The typical social policy map is inaccurate because it excludes a
major domain - the community. By community, we mean the social place
used by family, friends, neighbors, neighborhood associations, clubs,
civic groups, local enterprises, churches, ethnic associations, synagogues,
local unions, local government and local media.
Between Community and Institution
These associations of the community represent unique social tools
that are unlike the social tool represented by a managed institution.
For example, the structure of institutions is a design established
to create control of people. On the other hand, the structure of
associations is the result of people acting through consent. It
is critical that we distinguish between these two motivating forces
because there are many goals that can be fulfilled only through
consent, and these are often goals that will be impossible to achieve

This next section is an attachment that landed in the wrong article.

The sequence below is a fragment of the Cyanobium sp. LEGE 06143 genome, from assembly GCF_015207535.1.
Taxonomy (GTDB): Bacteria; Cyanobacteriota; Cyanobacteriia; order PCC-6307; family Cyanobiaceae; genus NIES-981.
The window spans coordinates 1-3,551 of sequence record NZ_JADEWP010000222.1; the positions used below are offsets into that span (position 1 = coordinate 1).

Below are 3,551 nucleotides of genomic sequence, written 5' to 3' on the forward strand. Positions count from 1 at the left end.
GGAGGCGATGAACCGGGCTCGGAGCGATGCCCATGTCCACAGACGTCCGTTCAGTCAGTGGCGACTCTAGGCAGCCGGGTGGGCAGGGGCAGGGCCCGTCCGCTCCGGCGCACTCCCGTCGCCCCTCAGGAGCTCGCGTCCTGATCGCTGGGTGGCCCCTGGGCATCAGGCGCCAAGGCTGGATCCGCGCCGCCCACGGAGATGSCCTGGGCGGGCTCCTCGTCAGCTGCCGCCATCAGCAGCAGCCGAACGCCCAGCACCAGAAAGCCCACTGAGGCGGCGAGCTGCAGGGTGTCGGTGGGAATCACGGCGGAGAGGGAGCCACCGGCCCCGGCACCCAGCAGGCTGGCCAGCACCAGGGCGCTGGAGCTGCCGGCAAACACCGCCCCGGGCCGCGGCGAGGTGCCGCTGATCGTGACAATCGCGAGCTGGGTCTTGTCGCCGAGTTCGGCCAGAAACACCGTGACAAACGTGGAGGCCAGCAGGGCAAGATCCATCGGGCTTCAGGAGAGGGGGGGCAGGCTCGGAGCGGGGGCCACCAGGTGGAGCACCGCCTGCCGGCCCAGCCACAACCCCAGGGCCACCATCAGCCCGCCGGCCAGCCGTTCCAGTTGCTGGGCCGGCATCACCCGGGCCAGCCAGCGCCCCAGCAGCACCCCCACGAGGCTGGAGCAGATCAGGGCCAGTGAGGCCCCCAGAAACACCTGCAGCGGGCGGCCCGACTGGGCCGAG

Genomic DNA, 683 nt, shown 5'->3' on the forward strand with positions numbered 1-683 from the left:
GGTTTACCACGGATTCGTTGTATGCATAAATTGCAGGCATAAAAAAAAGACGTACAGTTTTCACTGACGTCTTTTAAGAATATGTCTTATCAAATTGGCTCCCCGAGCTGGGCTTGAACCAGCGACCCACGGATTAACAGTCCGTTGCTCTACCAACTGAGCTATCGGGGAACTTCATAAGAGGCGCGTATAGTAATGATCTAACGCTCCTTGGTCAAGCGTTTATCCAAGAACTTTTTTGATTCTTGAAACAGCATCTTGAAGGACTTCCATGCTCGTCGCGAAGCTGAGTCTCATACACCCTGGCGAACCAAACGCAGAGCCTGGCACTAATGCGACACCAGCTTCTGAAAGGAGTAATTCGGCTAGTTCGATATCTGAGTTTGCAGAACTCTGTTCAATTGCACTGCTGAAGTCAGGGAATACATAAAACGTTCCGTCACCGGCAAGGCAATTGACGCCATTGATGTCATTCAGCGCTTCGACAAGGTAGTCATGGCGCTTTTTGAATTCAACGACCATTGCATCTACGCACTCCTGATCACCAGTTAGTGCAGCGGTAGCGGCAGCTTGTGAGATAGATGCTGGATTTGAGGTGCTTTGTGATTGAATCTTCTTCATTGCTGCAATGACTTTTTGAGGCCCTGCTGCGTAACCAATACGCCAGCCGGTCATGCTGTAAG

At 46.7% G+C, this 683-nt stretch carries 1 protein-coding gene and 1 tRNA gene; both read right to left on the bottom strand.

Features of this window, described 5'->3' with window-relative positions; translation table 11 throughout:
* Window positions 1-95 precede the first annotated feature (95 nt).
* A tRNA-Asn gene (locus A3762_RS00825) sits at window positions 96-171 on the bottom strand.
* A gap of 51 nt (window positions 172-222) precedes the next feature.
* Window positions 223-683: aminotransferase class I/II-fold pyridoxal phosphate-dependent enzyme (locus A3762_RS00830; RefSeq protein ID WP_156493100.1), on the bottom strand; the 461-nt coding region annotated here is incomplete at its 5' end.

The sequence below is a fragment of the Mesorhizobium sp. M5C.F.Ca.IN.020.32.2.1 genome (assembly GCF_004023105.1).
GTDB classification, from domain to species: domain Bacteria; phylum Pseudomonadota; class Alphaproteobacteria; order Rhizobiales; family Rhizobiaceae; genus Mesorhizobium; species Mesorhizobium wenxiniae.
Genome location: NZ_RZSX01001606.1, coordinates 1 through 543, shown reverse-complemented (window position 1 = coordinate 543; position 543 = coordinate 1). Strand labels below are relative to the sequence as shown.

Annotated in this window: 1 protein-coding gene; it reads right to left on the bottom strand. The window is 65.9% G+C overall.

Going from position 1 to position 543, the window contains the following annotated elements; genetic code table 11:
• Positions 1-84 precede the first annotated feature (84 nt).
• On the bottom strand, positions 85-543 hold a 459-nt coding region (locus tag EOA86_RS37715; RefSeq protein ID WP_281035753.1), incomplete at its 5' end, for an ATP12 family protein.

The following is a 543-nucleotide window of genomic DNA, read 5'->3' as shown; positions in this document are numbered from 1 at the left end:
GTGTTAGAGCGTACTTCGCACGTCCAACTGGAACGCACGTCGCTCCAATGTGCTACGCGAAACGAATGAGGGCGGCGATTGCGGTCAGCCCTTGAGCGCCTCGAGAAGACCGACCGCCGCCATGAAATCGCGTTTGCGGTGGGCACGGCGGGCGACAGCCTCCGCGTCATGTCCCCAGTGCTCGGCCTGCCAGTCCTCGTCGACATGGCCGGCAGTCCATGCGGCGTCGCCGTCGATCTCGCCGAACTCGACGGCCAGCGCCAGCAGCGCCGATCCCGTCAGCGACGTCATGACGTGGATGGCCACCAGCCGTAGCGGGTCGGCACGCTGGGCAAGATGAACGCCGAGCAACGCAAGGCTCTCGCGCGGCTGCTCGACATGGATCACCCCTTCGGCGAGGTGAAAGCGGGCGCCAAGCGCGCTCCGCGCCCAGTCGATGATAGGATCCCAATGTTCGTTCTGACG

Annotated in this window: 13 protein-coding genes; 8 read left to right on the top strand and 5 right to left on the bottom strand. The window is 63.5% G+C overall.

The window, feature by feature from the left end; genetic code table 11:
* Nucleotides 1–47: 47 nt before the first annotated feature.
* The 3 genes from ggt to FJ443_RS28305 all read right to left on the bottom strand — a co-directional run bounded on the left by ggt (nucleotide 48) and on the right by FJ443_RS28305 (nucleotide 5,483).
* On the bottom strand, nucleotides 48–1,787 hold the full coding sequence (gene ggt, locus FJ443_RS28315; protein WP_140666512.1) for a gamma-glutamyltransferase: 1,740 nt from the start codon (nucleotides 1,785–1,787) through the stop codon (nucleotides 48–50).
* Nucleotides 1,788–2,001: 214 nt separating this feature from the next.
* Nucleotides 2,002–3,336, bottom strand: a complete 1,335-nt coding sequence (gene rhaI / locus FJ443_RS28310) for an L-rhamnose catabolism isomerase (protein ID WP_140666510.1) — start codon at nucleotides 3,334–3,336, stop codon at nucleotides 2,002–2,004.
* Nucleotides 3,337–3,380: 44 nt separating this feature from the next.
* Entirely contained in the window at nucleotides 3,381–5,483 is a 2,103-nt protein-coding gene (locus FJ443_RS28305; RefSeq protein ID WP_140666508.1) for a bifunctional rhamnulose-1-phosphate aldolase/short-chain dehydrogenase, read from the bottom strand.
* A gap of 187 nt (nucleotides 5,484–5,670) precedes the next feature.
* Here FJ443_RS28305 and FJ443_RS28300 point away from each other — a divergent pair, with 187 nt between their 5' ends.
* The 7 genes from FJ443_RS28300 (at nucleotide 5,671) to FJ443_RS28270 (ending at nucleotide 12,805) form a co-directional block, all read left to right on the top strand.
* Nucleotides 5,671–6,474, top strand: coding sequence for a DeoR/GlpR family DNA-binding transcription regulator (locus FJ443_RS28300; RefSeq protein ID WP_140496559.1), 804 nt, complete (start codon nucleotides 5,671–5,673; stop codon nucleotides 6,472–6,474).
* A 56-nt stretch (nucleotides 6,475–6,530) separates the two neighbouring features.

through a production system designed to control.
The associations in community are interdependent. To weaken one
is to weaken all. If the local newspaper closes, the garden club
and the township meeting will each diminish as they lose a voice.
If the American Legion disbands, several community fund-raising
events and the maintenance of the ballpark will stop. If the Baptist
church closes, several self-help groups that meet in the basement
will be without a home and folks in the old people’s home
will lose their weekly visitors. The interdependence of associations
and the dependence of community upon their work is the vital center